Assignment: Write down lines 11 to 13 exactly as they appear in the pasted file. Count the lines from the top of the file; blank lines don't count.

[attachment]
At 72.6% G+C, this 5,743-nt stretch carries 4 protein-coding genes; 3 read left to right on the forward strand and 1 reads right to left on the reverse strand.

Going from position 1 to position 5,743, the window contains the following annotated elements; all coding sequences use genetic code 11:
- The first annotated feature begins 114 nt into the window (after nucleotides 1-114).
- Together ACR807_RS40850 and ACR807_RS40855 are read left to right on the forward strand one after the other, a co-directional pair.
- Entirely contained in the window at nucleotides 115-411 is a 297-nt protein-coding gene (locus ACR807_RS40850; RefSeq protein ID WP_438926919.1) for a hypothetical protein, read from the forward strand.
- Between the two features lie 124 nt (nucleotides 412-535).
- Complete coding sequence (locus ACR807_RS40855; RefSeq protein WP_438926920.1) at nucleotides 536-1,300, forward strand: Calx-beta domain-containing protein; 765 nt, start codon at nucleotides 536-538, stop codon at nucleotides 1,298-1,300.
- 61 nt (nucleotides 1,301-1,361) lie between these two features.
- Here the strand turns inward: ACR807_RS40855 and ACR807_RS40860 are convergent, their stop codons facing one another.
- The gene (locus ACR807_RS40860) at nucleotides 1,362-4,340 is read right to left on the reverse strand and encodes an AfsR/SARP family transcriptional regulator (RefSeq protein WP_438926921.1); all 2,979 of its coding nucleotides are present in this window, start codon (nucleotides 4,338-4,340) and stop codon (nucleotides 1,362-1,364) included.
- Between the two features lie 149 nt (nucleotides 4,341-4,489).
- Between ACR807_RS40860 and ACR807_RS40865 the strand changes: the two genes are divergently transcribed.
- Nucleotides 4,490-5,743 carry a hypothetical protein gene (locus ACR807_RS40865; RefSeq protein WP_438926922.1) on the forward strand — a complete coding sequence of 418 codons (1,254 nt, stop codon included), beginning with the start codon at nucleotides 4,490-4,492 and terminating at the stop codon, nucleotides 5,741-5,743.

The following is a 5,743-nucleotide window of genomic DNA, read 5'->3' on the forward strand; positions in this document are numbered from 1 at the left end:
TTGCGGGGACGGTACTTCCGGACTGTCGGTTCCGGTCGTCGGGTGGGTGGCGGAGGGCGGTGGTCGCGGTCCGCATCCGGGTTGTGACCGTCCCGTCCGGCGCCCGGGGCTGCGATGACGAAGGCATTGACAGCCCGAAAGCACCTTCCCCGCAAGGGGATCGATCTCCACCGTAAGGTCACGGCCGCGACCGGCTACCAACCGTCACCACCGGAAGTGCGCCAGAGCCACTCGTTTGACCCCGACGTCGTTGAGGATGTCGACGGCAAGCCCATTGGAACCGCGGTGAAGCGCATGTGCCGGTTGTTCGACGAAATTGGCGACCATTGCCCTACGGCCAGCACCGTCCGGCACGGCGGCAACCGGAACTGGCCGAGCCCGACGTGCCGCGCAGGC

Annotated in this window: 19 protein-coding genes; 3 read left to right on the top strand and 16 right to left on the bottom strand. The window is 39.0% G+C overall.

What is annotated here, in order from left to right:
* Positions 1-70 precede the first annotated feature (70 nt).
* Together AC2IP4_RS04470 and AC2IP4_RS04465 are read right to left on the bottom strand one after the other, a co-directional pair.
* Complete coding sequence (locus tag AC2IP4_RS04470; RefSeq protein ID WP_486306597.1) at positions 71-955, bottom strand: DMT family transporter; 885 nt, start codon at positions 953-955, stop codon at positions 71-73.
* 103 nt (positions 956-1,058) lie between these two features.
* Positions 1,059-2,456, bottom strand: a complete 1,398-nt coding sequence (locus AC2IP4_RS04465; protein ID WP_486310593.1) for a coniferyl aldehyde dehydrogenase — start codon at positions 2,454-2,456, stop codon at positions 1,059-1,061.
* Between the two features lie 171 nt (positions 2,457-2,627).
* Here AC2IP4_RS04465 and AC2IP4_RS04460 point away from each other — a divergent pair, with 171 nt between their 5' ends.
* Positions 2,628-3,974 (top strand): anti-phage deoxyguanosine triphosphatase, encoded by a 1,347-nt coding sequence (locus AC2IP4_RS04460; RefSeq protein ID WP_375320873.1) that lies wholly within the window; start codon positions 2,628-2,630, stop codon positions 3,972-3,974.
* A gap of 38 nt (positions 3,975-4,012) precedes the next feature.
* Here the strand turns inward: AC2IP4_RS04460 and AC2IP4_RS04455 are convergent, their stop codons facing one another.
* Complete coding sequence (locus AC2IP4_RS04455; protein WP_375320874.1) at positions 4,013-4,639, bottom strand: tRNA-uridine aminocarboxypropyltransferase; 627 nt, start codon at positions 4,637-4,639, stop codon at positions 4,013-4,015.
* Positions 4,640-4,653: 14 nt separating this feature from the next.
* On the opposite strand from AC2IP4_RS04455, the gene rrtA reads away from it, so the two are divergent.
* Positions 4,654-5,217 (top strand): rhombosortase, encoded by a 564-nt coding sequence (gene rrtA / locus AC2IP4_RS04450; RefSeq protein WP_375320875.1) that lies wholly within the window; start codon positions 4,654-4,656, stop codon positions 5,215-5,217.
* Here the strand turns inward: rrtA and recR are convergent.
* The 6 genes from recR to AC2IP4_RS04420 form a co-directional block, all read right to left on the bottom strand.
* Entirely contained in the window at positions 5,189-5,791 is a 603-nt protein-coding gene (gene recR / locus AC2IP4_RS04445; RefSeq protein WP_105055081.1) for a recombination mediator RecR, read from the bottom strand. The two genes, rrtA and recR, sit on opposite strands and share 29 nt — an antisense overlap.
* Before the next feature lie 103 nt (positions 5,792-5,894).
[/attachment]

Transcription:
- Between the two features lie 149 nt (nucleotides 4,341-4,489).
- Between ACR807_RS40860 and ACR807_RS40865 the strand changes: the two genes are divergently transcribed.
- Nucleotides 4,490-5,743 carry a hypothetical protein gene (locus ACR807_RS40865; RefSeq protein WP_438926922.1) on the forward strand — a complete coding sequence of 418 codons (1,254 nt, stop codon included), beginning with the start codon at nucleotides 4,490-4,492 and terminating at the stop codon, nucleotides 5,741-5,743.